‘Though you probe my heart, though you examine me at night and test me, you will find that I have planned no evil; my mouth has not transgressed.’ (v3)
Our friendship with God is sustained and developed through a continuous conversation (1 Thess. 5:17). Jesus reminds us that it is the ‘pure in heart’ who ‘will see God’ (Matt. 5:8). Such purity, a condition where no malice abides and full attention is given to God, is itself a product of our own consideration of how we perceive our relationship with God.
David, ruthlessly pursued by Saul and in fear of his life, makes his appeal to God on the basis of his purity of heart. Yet, we know that David later sinned, committing murder and adultery. Such purity of heart is not an accomplishment, a position we attain, but subject to a daily review of our life, primarily in three areas: our attitude, our behaviour, and our words.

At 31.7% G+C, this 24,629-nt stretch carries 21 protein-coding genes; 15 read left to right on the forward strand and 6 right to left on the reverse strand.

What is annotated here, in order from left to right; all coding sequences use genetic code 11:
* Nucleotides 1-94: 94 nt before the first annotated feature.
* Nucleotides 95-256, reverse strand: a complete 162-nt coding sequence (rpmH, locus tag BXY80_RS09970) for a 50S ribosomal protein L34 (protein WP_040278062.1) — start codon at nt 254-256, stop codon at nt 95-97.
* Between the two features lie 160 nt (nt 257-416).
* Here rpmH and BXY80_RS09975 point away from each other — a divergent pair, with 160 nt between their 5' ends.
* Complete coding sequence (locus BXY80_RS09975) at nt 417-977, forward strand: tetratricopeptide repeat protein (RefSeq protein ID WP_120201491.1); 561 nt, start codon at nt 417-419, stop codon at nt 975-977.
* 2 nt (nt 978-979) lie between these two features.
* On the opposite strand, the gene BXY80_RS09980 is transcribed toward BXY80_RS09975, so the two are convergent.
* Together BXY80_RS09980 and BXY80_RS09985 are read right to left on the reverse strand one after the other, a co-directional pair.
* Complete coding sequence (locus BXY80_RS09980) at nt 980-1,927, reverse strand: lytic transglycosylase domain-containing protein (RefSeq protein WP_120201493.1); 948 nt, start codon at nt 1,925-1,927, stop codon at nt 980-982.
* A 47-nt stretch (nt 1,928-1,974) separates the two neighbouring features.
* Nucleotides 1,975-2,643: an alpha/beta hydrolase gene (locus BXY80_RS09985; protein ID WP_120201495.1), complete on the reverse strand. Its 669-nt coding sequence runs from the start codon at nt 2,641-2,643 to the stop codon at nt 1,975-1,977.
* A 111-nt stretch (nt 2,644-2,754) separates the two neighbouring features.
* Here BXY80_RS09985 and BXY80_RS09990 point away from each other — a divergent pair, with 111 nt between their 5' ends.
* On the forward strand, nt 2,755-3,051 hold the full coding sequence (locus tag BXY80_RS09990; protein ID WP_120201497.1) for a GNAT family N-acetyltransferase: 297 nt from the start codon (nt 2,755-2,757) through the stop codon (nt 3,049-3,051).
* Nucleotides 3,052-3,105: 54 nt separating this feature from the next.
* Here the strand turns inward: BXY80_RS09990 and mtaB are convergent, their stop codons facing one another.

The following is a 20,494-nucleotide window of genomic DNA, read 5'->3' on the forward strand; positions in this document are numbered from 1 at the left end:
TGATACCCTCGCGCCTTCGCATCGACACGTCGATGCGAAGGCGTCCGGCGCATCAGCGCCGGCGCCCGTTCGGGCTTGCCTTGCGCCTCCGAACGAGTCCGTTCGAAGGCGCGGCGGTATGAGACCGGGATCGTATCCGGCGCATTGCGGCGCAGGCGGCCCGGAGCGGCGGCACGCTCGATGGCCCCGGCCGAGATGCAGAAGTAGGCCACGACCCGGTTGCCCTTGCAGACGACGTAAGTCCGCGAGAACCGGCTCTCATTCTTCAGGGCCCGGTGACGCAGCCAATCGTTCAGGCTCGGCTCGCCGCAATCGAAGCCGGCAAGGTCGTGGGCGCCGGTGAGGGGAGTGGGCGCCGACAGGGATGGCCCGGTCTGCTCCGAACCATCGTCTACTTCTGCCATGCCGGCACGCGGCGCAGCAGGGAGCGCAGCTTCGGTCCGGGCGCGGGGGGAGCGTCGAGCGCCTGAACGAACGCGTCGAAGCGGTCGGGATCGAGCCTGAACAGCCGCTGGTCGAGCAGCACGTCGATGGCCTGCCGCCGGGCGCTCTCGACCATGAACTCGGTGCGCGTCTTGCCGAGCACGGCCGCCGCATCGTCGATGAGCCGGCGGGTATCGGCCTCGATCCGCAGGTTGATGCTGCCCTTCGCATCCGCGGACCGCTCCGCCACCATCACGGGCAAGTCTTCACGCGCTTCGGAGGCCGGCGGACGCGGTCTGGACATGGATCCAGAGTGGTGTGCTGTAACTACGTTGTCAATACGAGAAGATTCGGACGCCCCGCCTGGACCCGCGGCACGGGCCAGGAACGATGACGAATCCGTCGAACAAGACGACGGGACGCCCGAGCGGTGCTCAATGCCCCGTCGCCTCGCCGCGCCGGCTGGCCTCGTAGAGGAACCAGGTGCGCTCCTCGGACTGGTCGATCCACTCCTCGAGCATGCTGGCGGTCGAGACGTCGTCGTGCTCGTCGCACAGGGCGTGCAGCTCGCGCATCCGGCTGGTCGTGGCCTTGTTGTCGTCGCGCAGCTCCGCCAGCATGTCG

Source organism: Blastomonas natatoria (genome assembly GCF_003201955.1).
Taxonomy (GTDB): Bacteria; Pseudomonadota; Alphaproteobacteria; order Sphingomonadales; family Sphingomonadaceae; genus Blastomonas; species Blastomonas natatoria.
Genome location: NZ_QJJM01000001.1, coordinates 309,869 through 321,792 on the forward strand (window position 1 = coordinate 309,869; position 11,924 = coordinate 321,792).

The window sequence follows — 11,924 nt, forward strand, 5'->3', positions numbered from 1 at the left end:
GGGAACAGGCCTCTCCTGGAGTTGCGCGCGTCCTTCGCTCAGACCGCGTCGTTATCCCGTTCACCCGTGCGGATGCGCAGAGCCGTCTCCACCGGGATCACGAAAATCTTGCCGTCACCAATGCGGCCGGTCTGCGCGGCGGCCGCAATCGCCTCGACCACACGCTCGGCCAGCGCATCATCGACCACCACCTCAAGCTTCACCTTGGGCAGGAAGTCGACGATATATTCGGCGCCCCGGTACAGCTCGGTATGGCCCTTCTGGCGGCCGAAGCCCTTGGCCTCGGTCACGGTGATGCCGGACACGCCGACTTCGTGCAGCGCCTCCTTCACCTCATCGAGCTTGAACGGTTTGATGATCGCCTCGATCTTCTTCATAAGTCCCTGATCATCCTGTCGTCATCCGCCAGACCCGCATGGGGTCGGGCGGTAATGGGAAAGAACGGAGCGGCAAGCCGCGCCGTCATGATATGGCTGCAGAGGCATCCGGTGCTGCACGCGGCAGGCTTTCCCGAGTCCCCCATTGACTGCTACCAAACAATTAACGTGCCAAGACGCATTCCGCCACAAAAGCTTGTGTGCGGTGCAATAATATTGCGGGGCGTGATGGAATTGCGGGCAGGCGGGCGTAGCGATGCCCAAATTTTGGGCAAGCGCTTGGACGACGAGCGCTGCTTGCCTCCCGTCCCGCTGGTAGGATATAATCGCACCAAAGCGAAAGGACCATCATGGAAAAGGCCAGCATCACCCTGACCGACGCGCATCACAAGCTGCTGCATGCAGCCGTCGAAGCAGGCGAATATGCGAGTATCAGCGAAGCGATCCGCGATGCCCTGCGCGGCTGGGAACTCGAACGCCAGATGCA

This examination best takes place when we are most impressionable, uncertain and, perhaps like David, overwhelmed with challenges whilst lacking any security. Yet, from such formless darkness, God created light and shape (Gen. 1:2). The Spirit is present attending to our every heartbeat and the decisions that follow.
Such darkness also provides suitable cover for our enemy, Satan, who invites us to assert ourselves in an attempt to take control of our own lives. Such surrender will leave us lost in this darkness of our own choosing. Confronted with his sin, David chose repentance and received forgiveness and restoration. Life is always God’s gift, and something we can choose – or reject. Let’s acknowledge evil desire and make confession, and choose to be formed in God’s image.
Scripture to consider: 2 Sam. 12:1–14; Ps. 51; Luke 6:43–49; 2 Cor. 13:5–10.
An action to take: How often are you in conversation with God? We are either moving towards or away from Him.
A prayer to make: ‘Lord, I call to You from my darkness and invite Your Spirit to lead me into the light. Amen.’